Lowe’s Platinum 23 Luxury Cruise combines luxury and sportiness, and makes it look easy.
Author: Alan Jones
One of the toughest tasks for pontoon designers is carving out a recognizable look that will separate their boats from the competition. To add to the degree of difficulty, many pontoon builders have been upping their game by offering more creature comforts and functionality. It’s a tough time to be a pontoon designer but a great time to be a pontoon buyer.
For 2013, Lowe’s pontoon division has busted way outside the box with some unique styling schemes. This season, we tested a Lowe X-Series pontoon that had a bad-to-the-bone black-and-white skull motif that looked like it would be more at home on a custom Harley than a pontoon. When have you ever seen a pontoon boat with that sort of attitude? But our test boat, the Platinum 23 Luxury Cruise, takes its styling cues from an entirely different direction, with an eye-catching rich-looking black-and-gold two-tone fence scheme. The exterior has few horizontal rails, creating an uncluttered appearance that has become one of Lowe’s signature pontoon looks this year.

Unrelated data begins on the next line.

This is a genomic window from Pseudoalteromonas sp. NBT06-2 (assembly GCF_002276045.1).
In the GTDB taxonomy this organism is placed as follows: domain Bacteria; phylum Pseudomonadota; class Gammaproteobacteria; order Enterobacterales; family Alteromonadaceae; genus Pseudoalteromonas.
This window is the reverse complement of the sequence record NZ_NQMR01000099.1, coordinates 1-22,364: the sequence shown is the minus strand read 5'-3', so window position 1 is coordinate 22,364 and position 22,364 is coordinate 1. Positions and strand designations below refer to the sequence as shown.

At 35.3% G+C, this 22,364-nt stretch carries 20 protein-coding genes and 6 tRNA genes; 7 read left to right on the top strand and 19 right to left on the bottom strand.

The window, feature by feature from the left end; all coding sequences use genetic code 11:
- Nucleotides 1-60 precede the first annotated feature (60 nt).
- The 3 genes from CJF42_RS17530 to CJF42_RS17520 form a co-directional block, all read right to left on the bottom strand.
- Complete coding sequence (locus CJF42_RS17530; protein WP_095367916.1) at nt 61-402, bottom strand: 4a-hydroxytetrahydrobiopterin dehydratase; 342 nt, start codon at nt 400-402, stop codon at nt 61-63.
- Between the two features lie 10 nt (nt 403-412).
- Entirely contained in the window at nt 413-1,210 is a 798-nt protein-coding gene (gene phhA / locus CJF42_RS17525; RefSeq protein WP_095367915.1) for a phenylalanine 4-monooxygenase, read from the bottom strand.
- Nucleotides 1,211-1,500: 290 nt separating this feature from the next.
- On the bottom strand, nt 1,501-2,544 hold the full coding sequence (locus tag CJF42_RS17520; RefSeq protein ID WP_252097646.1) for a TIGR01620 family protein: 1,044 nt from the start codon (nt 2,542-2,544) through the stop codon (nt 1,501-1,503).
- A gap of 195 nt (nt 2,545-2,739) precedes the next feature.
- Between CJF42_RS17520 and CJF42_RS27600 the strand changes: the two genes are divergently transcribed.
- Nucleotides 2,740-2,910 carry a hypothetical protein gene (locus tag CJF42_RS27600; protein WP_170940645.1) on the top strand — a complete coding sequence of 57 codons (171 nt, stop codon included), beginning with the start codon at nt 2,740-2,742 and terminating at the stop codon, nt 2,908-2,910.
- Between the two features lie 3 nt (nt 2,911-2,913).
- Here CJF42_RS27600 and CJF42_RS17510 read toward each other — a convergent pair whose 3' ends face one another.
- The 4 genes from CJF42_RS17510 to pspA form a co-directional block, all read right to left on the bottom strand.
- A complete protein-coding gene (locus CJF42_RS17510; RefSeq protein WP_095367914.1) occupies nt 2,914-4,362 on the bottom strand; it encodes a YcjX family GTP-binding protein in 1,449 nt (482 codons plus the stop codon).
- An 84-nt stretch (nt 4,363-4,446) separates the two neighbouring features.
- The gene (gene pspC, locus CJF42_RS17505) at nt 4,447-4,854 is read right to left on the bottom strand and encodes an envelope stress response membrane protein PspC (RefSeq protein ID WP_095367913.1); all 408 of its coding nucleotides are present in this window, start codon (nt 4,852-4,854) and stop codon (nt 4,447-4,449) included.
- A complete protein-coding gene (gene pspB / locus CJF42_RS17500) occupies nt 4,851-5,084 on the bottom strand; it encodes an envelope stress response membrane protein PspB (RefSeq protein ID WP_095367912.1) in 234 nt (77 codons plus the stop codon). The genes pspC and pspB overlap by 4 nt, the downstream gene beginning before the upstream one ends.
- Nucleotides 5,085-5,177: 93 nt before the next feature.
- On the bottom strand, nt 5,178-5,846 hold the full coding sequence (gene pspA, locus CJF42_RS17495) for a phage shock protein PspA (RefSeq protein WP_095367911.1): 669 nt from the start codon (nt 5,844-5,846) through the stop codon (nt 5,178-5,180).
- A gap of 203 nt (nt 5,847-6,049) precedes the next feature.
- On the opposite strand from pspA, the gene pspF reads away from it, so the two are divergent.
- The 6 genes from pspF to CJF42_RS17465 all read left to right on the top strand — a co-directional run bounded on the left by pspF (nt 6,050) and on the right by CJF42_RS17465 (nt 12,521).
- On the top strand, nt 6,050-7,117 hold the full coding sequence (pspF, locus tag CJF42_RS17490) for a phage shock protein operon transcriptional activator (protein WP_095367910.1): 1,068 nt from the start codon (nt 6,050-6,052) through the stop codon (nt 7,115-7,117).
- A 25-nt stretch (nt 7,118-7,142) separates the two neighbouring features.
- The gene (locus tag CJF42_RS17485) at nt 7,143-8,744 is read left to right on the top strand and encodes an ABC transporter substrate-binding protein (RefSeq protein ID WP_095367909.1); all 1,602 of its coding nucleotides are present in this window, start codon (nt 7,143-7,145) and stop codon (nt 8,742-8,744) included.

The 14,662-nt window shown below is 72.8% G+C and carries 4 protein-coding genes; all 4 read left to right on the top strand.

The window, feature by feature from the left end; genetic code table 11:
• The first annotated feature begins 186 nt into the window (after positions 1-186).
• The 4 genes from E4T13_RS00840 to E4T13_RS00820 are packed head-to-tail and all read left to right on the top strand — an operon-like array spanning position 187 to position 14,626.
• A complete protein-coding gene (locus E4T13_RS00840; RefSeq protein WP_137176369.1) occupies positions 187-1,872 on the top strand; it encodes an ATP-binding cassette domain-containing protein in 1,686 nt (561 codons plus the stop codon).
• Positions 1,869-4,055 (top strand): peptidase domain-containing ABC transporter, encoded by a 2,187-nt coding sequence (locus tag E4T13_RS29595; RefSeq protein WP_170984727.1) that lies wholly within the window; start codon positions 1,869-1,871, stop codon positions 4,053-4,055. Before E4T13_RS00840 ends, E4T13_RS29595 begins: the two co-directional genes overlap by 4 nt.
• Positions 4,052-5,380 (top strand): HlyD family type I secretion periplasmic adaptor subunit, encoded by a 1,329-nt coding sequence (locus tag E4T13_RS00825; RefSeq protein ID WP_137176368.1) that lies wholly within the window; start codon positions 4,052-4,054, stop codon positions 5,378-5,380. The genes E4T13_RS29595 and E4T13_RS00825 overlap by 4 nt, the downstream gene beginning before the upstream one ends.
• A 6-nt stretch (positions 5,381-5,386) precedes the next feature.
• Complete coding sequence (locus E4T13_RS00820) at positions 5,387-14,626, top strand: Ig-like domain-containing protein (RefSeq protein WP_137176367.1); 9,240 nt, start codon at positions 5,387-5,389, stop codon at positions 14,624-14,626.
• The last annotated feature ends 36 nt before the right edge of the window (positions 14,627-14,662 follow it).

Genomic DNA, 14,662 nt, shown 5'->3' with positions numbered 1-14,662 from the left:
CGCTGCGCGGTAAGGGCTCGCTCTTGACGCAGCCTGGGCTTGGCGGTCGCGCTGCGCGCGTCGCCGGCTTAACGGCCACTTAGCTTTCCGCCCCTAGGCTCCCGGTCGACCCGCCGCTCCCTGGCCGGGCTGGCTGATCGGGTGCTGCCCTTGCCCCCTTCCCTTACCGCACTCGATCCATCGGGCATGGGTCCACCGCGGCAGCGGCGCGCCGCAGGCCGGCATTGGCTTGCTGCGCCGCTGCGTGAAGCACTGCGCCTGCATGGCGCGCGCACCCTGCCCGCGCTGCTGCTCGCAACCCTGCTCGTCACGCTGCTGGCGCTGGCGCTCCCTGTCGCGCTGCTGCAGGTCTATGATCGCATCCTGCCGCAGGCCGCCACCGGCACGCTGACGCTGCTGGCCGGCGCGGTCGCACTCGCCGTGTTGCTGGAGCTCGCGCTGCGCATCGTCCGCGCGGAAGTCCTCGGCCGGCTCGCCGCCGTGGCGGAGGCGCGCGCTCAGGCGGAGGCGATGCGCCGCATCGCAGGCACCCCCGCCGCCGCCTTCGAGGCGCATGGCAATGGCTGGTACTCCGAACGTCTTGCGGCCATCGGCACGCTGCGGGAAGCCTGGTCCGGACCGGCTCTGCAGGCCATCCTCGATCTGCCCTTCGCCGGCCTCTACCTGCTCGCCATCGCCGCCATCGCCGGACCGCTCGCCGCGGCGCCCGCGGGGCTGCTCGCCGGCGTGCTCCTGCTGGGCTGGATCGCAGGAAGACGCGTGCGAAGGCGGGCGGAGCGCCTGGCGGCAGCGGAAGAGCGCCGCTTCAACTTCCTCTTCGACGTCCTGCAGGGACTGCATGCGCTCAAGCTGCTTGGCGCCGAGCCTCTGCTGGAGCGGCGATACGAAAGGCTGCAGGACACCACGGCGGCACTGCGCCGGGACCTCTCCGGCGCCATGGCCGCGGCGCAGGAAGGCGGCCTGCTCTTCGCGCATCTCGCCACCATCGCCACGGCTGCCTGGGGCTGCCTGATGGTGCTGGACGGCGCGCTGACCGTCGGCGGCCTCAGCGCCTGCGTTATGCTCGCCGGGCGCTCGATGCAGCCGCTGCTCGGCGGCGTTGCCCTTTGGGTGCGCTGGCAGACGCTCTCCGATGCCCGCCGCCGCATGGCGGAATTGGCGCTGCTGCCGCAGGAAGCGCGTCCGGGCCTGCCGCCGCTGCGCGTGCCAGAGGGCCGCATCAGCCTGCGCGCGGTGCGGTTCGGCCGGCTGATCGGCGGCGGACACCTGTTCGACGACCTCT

Another area that’s been totally revamped is the helm. Last year, the dash on the Platinum Series models seemed rather “pontoony” and looked like many others I’ve seen: very functional but pretty basic. This year, captains gaze at a flat-black automotive-style dash with chrome-bezeled gauges and flush-mounted push-button accessory switches that radiate modernity. The only misfire was the overly chromed Gussi Italian sport wheel, which felt great in my hands but seemed to reflect the high-noon sun, so there was always a glint aimed at my eyes. It’s nothing a simple leather wrap can’t fix. Lowe upgraded the stereo to the Fusion system, which is one of my favorites for its robust build, water resistance and excellent sound quality. (Fusion is the sole marine-only stereo company in the industry.) It has a docking station for an iPod and an MP3 port for other players.